The Surprising Origins of Nintendo: From Playing Cards to Plumbers (Collaborative)

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These days, the word Nintendo is synonymous with video games, consoles and innovation, but did you know the company started as far back as the 1800s? Here, we’re looking at the surprising origins of Nintendo, and how the company went from playing cards to plumbers over the course of almost a century.

 

Nintendo All Started With Playing Cards

It was in 1889 that a humble businessman named Fusajiro Yamauchi founded Nintendo, then known as Nintendo Koppai. According to a post by Today I Found Out, the company’s name is inspired by the Japanese name “Nintendou”, with “Nin” translating to “entrusted” and “ten-dou” meaning “heaven”, or together “leave luck to heaven”. Though this idea of luck may seem a little odd when applied to today’s Nintendo, it actually made a lot of sense back in the 19th century, as Yamauchi created the company to sell handmade, high-quality Hanafuda Cards.

Yamauchi had always loved playing card games and, as soon as he was able, he put all his time, money and effort into creating his own decks. Nintendo Hanafuda Cards achieved almost instant success, spreading through Japan and becoming incredibly popular. To this day, Nintendo continues to sell playing cards on their website, alongside a variety of other traditional Japanese games.

Fans of the company’s modern games are sure to remember the various card games that feature throughout their releases as well, many of which are clear nods to the businesses’ humble beginnings. In the Mario series alone, Mario’s Game Gallery (1995) had Go Fish, New Super Mario Bros (2006) featured Luigi as a croupier in all three of its casino-inspired mini-games and Mario Party DS (2007) had a mix-and-match card game that was played over a green, felt-effect background. Really, Nintendo’s origins and their decision to keep including cards in their releases may be one of the many reasons why the company has managed to stay relevant. As explained by online casino Betway, card games remain a huge part of modern popular culture. They appear in almost every form of media we have access to today and appear to transcend cultures, experiences and countries with ease.

 

 

Nintendo Was Saved By One Of Those Extendable Arm Toy Things

Nintendo Koppai continued to produce playing cards for many decades, with Yamauchi’s grandson Hiroshi producing plastic cards that garnered the company even more success. However, in 1956, Hiroshi travelled to the United States to meet with the country’s largest playing card manufacturers and was disheartened by just how small their office was. He began to contemplate the long-term possibilities of a playing card company in the modern era, ultimately deciding that it was time for a change.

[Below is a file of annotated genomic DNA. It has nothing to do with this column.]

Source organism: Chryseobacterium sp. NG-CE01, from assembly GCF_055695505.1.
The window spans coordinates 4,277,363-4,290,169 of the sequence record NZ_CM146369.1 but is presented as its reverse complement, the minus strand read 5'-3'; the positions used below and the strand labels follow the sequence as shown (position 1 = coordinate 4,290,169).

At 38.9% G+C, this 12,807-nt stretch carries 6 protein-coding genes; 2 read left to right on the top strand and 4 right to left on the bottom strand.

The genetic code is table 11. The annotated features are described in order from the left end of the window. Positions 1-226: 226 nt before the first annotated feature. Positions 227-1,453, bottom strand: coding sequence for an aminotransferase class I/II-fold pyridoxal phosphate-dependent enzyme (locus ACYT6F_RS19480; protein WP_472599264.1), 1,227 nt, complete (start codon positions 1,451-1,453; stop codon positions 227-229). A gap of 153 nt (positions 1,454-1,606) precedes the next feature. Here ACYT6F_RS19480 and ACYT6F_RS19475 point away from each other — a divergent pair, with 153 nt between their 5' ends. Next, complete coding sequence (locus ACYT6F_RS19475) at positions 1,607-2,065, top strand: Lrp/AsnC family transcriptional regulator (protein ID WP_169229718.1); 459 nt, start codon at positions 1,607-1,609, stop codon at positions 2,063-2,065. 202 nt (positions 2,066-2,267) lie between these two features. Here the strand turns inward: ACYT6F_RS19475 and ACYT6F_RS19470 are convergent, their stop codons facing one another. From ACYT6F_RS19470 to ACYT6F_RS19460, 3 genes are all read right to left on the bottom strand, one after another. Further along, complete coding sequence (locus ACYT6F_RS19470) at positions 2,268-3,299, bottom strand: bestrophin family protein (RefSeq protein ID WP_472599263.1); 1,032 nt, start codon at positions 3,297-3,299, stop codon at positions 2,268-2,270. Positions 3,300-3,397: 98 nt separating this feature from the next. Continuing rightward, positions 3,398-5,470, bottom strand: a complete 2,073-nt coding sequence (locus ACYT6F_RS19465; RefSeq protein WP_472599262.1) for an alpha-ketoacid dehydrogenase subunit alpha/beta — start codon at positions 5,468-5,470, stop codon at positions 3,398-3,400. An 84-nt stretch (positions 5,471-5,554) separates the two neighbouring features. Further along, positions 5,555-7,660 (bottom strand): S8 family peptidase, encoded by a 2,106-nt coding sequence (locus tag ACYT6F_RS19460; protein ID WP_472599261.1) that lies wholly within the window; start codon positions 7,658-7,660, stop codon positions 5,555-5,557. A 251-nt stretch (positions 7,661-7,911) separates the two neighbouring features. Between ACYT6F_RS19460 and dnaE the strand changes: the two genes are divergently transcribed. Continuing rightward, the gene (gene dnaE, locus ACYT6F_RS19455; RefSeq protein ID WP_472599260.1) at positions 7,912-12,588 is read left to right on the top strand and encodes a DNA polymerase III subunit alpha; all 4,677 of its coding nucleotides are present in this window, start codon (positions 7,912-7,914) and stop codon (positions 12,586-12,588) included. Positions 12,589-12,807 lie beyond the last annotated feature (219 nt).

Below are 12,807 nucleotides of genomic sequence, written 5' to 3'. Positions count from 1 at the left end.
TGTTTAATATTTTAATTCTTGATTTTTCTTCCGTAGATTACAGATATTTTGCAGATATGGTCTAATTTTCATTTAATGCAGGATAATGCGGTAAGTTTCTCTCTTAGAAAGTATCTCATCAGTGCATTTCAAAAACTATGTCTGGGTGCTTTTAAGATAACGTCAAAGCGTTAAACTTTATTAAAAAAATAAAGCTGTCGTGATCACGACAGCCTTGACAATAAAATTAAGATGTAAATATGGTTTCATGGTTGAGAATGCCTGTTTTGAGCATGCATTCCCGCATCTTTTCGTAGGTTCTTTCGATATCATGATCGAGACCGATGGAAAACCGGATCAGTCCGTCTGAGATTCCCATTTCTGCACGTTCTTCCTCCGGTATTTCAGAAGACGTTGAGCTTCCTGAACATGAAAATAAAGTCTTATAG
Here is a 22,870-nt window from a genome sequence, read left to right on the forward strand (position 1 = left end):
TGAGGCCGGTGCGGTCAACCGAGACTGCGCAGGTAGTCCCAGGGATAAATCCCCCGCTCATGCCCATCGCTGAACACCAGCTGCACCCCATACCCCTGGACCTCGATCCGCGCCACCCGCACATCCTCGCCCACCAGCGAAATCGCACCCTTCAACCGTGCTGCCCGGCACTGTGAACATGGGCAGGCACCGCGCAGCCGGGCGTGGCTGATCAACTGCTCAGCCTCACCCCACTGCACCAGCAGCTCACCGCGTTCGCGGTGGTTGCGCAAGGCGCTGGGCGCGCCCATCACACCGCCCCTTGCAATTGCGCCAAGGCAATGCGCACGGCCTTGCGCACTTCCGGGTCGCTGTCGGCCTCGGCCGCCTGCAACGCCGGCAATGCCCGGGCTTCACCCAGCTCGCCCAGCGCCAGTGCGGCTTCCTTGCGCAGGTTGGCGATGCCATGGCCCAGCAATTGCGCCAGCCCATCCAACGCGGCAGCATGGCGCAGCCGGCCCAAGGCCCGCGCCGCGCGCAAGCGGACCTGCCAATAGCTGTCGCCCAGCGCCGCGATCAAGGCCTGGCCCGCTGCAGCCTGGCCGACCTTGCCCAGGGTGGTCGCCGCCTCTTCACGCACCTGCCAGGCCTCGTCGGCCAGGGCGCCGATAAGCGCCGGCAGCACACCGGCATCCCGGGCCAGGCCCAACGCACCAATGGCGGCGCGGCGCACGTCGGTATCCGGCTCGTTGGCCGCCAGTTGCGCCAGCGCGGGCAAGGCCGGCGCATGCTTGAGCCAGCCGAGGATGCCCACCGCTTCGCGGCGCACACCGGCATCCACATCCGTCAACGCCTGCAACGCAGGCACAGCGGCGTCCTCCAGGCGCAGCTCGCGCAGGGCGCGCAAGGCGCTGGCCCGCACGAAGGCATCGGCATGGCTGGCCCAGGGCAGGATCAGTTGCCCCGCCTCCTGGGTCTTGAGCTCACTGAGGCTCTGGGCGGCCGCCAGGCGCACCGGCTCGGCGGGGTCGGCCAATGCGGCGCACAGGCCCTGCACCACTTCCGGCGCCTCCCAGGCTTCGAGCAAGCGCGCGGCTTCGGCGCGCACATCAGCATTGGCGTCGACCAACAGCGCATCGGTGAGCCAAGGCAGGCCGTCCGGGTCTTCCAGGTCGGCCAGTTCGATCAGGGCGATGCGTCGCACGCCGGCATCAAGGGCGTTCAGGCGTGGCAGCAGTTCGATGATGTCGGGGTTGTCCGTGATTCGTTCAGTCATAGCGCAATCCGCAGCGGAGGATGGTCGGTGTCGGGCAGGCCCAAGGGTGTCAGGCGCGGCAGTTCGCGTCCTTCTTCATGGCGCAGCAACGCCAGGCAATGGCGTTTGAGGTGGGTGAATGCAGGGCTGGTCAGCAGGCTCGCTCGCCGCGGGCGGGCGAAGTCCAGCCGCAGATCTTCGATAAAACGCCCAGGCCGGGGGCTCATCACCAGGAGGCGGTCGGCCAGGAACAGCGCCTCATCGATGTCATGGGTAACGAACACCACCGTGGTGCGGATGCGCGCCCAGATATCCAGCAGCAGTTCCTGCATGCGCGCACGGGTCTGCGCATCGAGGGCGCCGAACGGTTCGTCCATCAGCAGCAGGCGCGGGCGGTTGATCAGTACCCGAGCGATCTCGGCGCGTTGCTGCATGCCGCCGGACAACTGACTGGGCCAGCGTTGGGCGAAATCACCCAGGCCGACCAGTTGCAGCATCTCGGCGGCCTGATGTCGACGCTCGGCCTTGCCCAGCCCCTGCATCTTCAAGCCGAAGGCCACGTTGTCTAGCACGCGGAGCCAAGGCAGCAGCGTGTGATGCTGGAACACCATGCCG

This change came after Nintendo made a deal with Disney in 1959, which allowed the playing card company to print Disney characters onto their cards. This introduced Nintendo to an entirely new audience and enabled the company to sell over 600,000 in the first year of the prints alone. After this incredible success, the company decided to keep trying new ideas. These included a taxi company, a short-stay hotel chain (make of that what you will), an instant rice food manufacturer, Chiritorie vacuum cleaners and, finally, a toy company.

Of all their ventures, it was only their latter idea that actually went anywhere. To make matters worse, the playing card market had finally reached saturation levels and Japanese families were no longer investing in Nintendo’s cards, causing stocks to fall from 900 to 60 yen.

Fortunately, in 1965, Nintendo decided to hire a new maintenance engineer named Gunpei Yokoi and in 1970, Hiroshi saw the new engineer playing with an extending arm he’d constructed. This became the Ultra Hand and sold well over a million units that next Christmas, ensuring that Nintendo could stay afloat and allowed Yokoi to take a new position in product development. Due to his engineering background, Yokoi was able to create a vast range of electronic toys, making Nintendo one of the only companies at the time to release such gadgets.

 

The Rest Is History

Around this time, the higher-ups at Nintendo began gaining interest in video games and were quick to enter the market by securing the rights to the world’s first home console the Magnavox Odyssey. Soon after they began creating their own games, both for arcades and home consoles, the first of which was EVR Race (1975). It was soon followed by Donkey Kong, and the rest, as they say, is history.

If you’re interested in continuing the story, Lifewire details Nintendo’s rise to the top of the video game industry with the NES. The fact that the company had such humble beginnings is truly inspiring and shows that a little innovation can really go a long way. So maybe Nintendo could be innovative once more and create some more games for the Nintendo Switch – just saying!

 

 

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